In his “federal fumbles” series, Lankford highlighted the cover-over as unfair to taxpayers and the territories’ economies because of the amount of money that’s increasingly gone to rum companies.
In 2017, Higgins introduced legislation to repeal the cover-over entirely, with backing from the American Distillery Institute and American Craft Spirits Association, and groups like the right-leaning Heritage Foundation have targeted it for elimination.
Fight for market share
Until the late 2000s, the vast majority of cover-over revenue was going to the territories’ general funds.
That changed when the Virgin Islands offered Diageo Plc, the London-based maker of Captain Morgan, incentives to leave Puerto Rico and instead distill its products on St. Croix, a move that would directly boost the territory’s share of cover-over revenue. That deal included subsidies for building the new distillery, income and property tax breaks — and a big slice of annual cover-over revenue.
Not long after, the Virgin Islands also agreed to subsidies for Fortune Brands, now owned by New York-based Beam Suntory Inc., for distilling its Cruzan rum there based on rum tax revenues. Meanwhile, Puerto Rico began delivering a hefty share of its cover-over revenue to its big rum makers, mainly Bacardi but also Don Q producer Destilería Serrallés and Club Caribe, according to a 2017 report by the San Juan-based Center for Investigative Journalism.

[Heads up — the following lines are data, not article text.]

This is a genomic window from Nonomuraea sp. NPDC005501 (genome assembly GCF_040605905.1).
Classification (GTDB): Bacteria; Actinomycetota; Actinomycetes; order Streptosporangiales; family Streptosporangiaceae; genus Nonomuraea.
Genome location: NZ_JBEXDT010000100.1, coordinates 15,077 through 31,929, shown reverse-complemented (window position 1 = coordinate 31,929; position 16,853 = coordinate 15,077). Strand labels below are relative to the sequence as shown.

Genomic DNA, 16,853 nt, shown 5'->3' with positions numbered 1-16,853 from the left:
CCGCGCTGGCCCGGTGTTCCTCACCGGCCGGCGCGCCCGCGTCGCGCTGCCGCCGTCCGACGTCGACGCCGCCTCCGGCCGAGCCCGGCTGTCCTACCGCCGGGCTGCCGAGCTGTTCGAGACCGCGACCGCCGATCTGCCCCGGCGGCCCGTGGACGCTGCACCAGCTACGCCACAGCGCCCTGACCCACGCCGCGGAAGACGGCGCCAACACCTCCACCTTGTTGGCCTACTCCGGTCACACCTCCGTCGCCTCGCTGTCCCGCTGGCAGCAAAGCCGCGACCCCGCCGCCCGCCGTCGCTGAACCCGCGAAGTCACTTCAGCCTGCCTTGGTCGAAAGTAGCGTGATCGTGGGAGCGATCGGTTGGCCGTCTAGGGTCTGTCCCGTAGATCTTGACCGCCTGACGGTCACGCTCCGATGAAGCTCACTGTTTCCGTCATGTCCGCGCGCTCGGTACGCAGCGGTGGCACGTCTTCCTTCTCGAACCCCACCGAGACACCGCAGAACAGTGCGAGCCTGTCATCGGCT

While the subsidies have drawn rebukes, attracting and keeping distillers stands to give the territories significant benefits. If rum producers leave, that territory’s share of the cover-over revenue falls, which would still impact local government services.